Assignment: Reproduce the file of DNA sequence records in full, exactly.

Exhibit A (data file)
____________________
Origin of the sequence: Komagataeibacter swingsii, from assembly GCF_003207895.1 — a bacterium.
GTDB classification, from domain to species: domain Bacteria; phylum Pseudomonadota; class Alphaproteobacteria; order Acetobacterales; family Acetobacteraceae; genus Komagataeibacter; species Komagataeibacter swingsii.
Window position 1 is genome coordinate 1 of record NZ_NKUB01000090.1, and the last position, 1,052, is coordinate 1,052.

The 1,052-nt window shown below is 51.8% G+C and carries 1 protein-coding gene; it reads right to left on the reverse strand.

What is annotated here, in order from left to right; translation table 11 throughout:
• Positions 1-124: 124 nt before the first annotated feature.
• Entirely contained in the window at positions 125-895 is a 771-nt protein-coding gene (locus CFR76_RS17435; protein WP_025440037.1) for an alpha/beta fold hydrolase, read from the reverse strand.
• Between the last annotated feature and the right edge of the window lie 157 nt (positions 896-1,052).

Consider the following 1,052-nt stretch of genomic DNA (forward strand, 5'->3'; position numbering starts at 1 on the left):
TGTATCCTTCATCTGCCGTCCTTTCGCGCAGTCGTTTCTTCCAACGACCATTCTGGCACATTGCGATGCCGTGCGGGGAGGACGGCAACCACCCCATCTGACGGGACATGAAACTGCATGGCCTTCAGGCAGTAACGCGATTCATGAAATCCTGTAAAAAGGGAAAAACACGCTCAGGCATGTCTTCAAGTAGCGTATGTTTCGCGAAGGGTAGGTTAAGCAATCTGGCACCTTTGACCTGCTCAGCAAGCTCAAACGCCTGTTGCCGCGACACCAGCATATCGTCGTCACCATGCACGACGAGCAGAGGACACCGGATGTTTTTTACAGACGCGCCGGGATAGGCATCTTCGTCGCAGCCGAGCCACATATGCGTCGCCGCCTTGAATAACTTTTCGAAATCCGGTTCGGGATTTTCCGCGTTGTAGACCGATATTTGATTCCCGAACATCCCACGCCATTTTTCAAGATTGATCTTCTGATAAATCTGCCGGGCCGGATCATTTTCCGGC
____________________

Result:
Origin of the sequence: Komagataeibacter swingsii, from assembly GCF_003207895.1 — a bacterium.
GTDB classification, from domain to species: domain Bacteria; phylum Pseudomonadota; class Alphaproteobacteria; order Acetobacterales; family Acetobacteraceae; genus Komagataeibacter; species Komagataeibacter swingsii.
Window position 1 is genome coordinate 1 of record NZ_NKUB01000090.1, and the last position, 1,052, is coordinate 1,052.

The 1,052-nt window shown below is 51.8% G+C and carries 1 protein-coding gene; it reads right to left on the reverse strand.

What is annotated here, in order from left to right; translation table 11 throughout:
• Positions 1-124: 124 nt before the first annotated feature.
• Entirely contained in the window at positions 125-895 is a 771-nt protein-coding gene (locus CFR76_RS17435; protein WP_025440037.1) for an alpha/beta fold hydrolase, read from the reverse strand.
• Between the last annotated feature and the right edge of the window lie 157 nt (positions 896-1,052).

Consider the following 1,052-nt stretch of genomic DNA (forward strand, 5'->3'; position numbering starts at 1 on the left):
TGTATCCTTCATCTGCCGTCCTTTCGCGCAGTCGTTTCTTCCAACGACCATTCTGGCACATTGCGATGCCGTGCGGGGAGGACGGCAACCACCCCATCTGACGGGACATGAAACTGCATGGCCTTCAGGCAGTAACGCGATTCATGAAATCCTGTAAAAAGGGAAAAACACGCTCAGGCATGTCTTCAAGTAGCGTATGTTTCGCGAAGGGTAGGTTAAGCAATCTGGCACCTTTGACCTGCTCAGCAAGCTCAAACGCCTGTTGCCGCGACACCAGCATATCGTCGTCACCATGCACGACGAGCAGAGGACACCGGATGTTTTTTACAGACGCGCCGGGATAGGCATCTTCGTCGCAGCCGAGCCACATATGCGTCGCCGCCTTGAATAACTTTTCGAAATCCGGTTCGGGATTTTCCGCGTTGTAGACCGATATTTGATTCCCGAACATCCCACGCCATTTTTCAAGATTGATCTTCTGATAAATCTGCCGGGCCGGATCATTTTCCGGC